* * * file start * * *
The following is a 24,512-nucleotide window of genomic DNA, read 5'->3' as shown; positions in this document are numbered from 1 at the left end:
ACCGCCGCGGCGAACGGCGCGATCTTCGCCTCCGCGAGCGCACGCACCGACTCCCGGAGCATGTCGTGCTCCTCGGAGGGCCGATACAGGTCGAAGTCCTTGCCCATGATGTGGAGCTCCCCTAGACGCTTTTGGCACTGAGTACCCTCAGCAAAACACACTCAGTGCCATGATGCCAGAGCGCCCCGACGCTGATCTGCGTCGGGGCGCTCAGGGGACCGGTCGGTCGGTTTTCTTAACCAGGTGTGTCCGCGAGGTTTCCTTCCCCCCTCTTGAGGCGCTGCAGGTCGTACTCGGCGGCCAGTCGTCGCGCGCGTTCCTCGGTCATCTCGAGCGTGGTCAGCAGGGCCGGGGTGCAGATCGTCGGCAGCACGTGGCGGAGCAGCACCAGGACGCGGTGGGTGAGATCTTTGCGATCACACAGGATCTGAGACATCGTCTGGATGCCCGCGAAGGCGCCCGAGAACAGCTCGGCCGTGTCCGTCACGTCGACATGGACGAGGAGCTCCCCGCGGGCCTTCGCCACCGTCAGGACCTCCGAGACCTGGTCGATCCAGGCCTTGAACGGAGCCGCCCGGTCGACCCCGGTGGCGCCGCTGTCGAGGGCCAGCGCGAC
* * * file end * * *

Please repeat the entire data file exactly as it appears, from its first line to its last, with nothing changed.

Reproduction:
The following is a 24,512-nucleotide window of genomic DNA, read 5'->3' as shown; positions in this document are numbered from 1 at the left end:
ACCGCCGCGGCGAACGGCGCGATCTTCGCCTCCGCGAGCGCACGCACCGACTCCCGGAGCATGTCGTGCTCCTCGGAGGGCCGATACAGGTCGAAGTCCTTGCCCATGATGTGGAGCTCCCCTAGACGCTTTTGGCACTGAGTACCCTCAGCAAAACACACTCAGTGCCATGATGCCAGAGCGCCCCGACGCTGATCTGCGTCGGGGCGCTCAGGGGACCGGTCGGTCGGTTTTCTTAACCAGGTGTGTCCGCGAGGTTTCCTTCCCCCCTCTTGAGGCGCTGCAGGTCGTACTCGGCGGCCAGTCGTCGCGCGCGTTCCTCGGTCATCTCGAGCGTGGTCAGCAGGGCCGGGGTGCAGATCGTCGGCAGCACGTGGCGGAGCAGCACCAGGACGCGGTGGGTGAGATCTTTGCGATCACACAGGATCTGAGACATCGTCTGGATGCCCGCGAAGGCGCCCGAGAACAGCTCGGCCGTGTCCGTCACGTCGACATGGACGAGGAGCTCCCCGCGGGCCTTCGCCACCGTCAGGACCTCCGAGACCTGGTCGATCCAGGCCTTGAACGGAGCCGCCCGGTCGACCCCGGTGGCGCCGCTGTCGAGGGCCAGCGCGAC